Now, the RIAA is going after electronic data stored in the cloud. News reports suggest that the RIAA has filed subpoena to get information from Box.net. The subpoenas apparently seek to determine is users are storing music on the service, and then allowing others to access and copy the music.

According to Rolling Stone, the information sought by the RIAA is limited to information about specific users who are suspected of copyright infringement. 

The actions of the RIAA could become more interesting — and perhaps push the EDD legal envelope — if/when the RIAA starts making broader requests for information from cloud storage providers.  As the popularity of these services grow, more people are using the services to store and share photos and documents. For example, my sister-in-law just set up a page for us to share photographs from a recent family vacation. The request to Box.net by the RIAA could be the start of a strategy to make broader requests from cloud providers for information stored by a large numbers of users in an effort to identify copyright infringements. 

Continue reading "Boxing In Music?" »

Twitter in Europe

Europe Twitter in Europe presents the latest example of discovery of information about social media users colliding with free speech concerns. 

The issue involves a much reported affair between a British soccer player and a reality TV star.  British coverage is extensive – see here and here for a start. 

An article in The New York Times suggests that this “has quickly become another test over how far the rights to privacy and free speech extend online, where social media operate in countries with vastly different laws.”

The issue arose when the player obtained an injunction from a British court preventing the media from reporting the story of the alleged affair. Many Twitter users responded by repeatedly posting his name. The electronic discovery issue arose when the player sought a court order compelling Twitter to reveal the identities of the users who had posted his name.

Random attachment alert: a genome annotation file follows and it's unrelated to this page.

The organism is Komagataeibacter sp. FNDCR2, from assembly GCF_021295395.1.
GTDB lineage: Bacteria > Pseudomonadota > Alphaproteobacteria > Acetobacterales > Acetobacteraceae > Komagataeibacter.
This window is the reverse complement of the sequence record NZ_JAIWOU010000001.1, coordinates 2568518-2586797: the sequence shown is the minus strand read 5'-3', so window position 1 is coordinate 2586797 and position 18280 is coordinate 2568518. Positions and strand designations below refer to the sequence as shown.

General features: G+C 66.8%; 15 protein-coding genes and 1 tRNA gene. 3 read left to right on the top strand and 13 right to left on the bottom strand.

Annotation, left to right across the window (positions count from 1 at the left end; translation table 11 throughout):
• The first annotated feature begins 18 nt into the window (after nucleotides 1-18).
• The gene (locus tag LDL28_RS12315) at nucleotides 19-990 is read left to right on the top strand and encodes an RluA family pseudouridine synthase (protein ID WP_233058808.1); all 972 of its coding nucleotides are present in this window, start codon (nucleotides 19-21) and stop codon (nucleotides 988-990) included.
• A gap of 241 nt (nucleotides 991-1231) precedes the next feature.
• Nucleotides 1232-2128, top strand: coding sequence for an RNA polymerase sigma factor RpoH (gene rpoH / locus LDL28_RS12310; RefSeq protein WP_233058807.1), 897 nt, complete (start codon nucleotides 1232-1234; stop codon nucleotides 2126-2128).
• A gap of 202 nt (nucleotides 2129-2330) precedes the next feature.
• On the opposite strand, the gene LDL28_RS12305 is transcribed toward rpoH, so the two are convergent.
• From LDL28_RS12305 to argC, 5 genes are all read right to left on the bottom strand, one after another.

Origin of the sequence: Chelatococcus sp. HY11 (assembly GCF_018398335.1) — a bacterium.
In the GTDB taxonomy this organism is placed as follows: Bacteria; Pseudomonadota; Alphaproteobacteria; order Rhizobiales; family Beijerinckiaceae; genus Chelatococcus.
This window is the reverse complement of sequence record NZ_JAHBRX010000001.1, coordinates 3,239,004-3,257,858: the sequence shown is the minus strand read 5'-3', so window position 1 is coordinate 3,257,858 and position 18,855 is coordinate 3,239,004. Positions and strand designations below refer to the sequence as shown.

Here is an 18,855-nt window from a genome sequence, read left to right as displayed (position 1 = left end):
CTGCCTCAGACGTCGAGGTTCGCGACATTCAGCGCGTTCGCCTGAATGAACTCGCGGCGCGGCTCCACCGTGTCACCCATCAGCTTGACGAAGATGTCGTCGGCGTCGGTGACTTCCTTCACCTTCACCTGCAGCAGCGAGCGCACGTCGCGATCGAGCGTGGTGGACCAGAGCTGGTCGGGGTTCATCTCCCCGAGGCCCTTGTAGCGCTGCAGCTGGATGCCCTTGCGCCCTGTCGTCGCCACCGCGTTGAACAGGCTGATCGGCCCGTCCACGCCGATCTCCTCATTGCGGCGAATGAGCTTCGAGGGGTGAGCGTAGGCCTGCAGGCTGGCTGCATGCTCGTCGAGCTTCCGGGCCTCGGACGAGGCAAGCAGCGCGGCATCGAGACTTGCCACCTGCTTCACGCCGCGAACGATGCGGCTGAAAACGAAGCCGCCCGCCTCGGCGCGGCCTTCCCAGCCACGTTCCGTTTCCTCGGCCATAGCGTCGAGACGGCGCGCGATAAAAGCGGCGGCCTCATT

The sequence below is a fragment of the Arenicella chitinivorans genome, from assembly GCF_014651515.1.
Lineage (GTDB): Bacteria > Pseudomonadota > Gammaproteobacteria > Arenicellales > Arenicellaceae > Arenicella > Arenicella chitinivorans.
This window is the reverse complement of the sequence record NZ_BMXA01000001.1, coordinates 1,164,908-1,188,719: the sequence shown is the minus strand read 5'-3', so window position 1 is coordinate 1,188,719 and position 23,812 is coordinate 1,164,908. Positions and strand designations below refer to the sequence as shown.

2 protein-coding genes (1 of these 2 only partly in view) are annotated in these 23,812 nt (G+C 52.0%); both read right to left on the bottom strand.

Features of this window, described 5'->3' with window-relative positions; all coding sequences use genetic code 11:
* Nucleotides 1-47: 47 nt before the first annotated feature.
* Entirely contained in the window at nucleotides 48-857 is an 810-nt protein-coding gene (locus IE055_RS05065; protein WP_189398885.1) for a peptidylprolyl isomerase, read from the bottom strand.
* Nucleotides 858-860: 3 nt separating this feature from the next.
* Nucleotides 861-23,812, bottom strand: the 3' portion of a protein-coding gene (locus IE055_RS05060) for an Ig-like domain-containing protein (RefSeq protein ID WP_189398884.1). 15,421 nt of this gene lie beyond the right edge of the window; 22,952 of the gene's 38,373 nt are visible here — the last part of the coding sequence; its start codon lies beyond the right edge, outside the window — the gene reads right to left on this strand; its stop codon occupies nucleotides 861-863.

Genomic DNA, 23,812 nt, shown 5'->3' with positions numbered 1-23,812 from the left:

Continue reading "Twitter in Europe" »

May 25, 2011

Social Media: Pursuit of Truth Trumps Privacy

Non-public portions of Facebook are now fair game if relevant information may be present during discovery.  In Zimmerman v. Weis Markets, Inc. the plaintiff sued his former employer over a forklift accident.  He sued for lost wages, lost future earning capacity, pain and suffering, scarring and embarrassment over the scars left by the injury.  At his deposition, Zimmerman claimed he never wore shorts after the accident because of the scars. 

Facebook Based on what was observed on the publicly available portions of Zimmerman’s Facebook and MySpace pages, Weis Markets believed there may be other relevant information as to Zimmerman’s damage claims on the non-public portions of his Facebook and MySpace pages. Zimmerman argued that his privacy interests outweighed the need to obtain discoverable material.

Relying on Romano v. Steelcase, Inc., 907 N.Y.S.2d 650 (Suffolk Co. 2010), the court ruled that since Zimmerman placed his physical condition in issue, Weis Markets was entitled to discovery. The Romano court citied Leduc v. Roman, 2009 CarswellOnt 843 (February 20, 2009):